As befits the protocol, we gave the best seat to the visit of such a high dignitary. Gerardo, showing off his reputation as a good host, made a commendable 7-year-old Havana Club Añejo appear from inside the cylindrical body of an ashtray, the best I’ve ever tasted, climbing the social ladder with a bang.

How many can boast of having tasted a special vintage with Silvio. And there it did not stop.

Silvio and Benito talked about Jorge de la Fuente and Gerardo explained the reforms in the institution, and mentioned the acquisition of a desk table tennis for relaxation of the artists. She got all the minstrel’s attention. Silvio asked him to show it to him, so we left the office and went upstairs. In the reception room and near the stairs was a table that had just come out of some Inder store.

Gerardo rode the net and brought some rackets, gave one to Silvio and they rehearsed a scoop.

Evidently Gerardo was a neophyte in table tennis.

-Can I? I ventured to say.

I started a little erratic, but little by little I was gaining sight. Evidently Silvio had played table tennis at some point in his life, but he argued that he had not collided with the ball for years. Ours were getting better and better boules, and we rehearsed some shy auctions. Little by little, curious people who were waiting for the Peña de la Trova went up. When we decided to play the first game, the place was already full.

I proposed to him to play 11 goals, with diagonal kicks and 5 for each one. He didn’t like the idea very much but he agreed.

I’ve always had a good serve, and that day they came out devilish, so I quickly got ahead on the scoreboard. When it was Silvio’s turn to take out, he won me a couple of goals. It was also very good with the service from him. It was just trying to win two points and then trying to end the game based on serves.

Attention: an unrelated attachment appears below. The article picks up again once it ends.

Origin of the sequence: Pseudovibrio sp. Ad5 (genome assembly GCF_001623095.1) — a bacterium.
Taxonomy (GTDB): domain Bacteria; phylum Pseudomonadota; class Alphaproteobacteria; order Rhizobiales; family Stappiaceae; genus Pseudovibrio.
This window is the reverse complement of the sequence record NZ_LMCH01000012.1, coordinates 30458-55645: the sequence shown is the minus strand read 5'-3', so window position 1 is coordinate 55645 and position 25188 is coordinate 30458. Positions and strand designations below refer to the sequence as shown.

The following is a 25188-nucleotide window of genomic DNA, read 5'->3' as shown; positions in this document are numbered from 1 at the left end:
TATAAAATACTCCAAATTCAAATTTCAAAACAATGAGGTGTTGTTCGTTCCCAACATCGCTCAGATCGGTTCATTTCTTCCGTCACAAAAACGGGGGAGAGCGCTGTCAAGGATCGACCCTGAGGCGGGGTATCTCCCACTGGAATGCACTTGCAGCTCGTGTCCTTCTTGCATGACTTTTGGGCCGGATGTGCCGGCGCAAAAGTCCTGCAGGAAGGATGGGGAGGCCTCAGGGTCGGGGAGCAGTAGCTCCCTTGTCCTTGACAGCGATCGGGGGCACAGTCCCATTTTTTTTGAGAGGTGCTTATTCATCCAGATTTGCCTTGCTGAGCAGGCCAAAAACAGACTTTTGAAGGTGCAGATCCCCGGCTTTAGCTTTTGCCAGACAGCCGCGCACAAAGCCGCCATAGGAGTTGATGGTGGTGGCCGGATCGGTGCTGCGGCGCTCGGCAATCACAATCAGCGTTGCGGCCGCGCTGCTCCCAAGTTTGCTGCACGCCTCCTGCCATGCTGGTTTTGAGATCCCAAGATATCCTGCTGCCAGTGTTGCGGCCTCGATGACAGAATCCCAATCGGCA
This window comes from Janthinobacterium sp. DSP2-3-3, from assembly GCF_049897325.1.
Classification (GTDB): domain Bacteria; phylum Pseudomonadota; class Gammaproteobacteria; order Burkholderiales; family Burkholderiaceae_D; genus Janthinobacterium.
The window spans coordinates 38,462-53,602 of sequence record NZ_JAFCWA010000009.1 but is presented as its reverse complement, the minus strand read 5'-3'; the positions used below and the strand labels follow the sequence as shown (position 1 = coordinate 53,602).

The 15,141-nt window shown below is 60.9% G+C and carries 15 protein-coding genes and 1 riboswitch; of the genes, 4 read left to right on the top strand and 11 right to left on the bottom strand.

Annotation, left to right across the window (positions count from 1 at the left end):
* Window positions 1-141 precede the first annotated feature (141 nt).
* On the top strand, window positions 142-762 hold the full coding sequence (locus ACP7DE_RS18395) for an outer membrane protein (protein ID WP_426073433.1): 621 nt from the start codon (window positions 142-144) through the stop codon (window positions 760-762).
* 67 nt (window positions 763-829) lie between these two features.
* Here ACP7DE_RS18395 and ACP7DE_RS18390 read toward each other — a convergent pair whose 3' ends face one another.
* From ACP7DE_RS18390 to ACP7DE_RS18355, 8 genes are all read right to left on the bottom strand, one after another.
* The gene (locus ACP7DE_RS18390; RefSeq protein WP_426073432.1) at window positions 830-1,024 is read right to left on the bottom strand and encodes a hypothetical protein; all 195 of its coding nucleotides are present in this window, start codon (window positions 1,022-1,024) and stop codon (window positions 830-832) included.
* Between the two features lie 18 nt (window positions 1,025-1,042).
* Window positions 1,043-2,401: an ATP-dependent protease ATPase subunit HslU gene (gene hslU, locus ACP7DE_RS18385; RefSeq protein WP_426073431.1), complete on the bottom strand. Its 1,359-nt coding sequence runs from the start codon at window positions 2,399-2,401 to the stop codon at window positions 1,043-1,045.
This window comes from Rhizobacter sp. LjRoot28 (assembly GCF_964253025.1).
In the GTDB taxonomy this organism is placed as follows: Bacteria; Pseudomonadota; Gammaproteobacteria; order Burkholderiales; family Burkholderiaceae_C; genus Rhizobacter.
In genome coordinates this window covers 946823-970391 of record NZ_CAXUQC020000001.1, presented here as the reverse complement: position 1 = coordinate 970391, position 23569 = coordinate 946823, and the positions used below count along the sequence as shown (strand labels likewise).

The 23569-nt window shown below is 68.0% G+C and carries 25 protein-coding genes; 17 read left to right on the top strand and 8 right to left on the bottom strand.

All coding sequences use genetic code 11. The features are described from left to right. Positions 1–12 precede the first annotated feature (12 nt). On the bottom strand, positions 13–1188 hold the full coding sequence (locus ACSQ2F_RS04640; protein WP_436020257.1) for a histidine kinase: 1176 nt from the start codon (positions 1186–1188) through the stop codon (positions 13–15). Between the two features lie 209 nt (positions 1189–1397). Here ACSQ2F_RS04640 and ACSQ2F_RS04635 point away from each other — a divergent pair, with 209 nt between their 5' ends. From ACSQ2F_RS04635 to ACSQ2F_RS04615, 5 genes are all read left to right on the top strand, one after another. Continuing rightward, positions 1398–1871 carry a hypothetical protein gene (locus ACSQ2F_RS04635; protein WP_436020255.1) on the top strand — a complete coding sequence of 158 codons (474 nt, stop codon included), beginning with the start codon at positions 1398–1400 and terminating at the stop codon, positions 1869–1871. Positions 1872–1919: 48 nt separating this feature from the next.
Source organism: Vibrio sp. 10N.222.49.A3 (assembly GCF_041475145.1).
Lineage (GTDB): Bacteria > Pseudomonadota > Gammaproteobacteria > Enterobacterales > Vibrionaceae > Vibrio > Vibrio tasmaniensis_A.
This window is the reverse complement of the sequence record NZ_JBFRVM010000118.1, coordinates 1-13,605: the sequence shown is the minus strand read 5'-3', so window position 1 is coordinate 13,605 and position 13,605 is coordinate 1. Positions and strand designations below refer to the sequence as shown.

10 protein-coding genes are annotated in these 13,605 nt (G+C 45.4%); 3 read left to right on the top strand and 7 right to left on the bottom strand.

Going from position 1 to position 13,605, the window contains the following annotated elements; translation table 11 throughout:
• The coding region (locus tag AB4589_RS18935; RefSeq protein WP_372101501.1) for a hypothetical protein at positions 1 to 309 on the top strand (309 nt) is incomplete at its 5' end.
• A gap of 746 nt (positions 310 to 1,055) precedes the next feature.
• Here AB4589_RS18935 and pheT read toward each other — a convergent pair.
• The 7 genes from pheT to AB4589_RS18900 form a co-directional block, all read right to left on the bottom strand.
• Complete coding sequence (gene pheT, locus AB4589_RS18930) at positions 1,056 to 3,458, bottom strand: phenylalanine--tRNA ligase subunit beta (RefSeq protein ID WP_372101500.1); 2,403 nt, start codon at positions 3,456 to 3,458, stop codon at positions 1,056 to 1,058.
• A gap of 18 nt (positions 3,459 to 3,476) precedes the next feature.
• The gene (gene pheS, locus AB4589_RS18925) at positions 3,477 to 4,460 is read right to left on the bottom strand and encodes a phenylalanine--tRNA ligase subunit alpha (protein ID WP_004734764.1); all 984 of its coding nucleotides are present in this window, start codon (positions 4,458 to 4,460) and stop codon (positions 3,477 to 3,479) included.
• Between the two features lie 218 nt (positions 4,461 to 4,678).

That’s how it went. 11 to 4.

Silvio asked me for a rematch but playing with his style, free serve and the service of whoever won the goal.

He started by taking out himself and won three goals in a row. The public, who was obviously in favor of him, expected him to give me a big cock (6-0). At the fourth serve I guessed his intentions and won the goal.

My serve helped me balance the score, at least I wasn’t going to be a big cock anymore.

In summary, it was very close, Silvio was a specialist in the free kick and made me sweat and play in the middle of the table. He lost serve at 9 to 8 in his favor. Expectation, 9 to 9 and taking me out.

The public did not want Silvio to lose. He made a not very damaging serve and in the bolea Silvio won the goal. He thought that perhaps he had been condescending.

“Next time take it out as it is, I don’t want you to spare my life,” he told me.

I won the goal in one bolea long.

10 to 10, you had to play until 12.

“And it serves well,” he told me again.

Some faces in the audience were asking me not to.

I fired two cannon shots, diagonally but with two different effects. Couldn’t get any. 12 to 10. Victory fought. We shook hands and another butterfly thing. The public left the room and little by little they went down to the colonial patio. The troubadours, now without the unfair competition of the party, began their rounds.

Silvio attended for a long time. At one point he left the forum.

In those years Silvio had invited Santiago and Carlos Varela to his international tours. A friend came up to me and said:

—After that game Silvio is not going to invite you to any tour.

Bad prophet my friend. Five years later, in September 1993, Silvio took me with him on his six-concert tour of Spain, but that’s another story.

Frank Delgado and Silvio Rodriguez.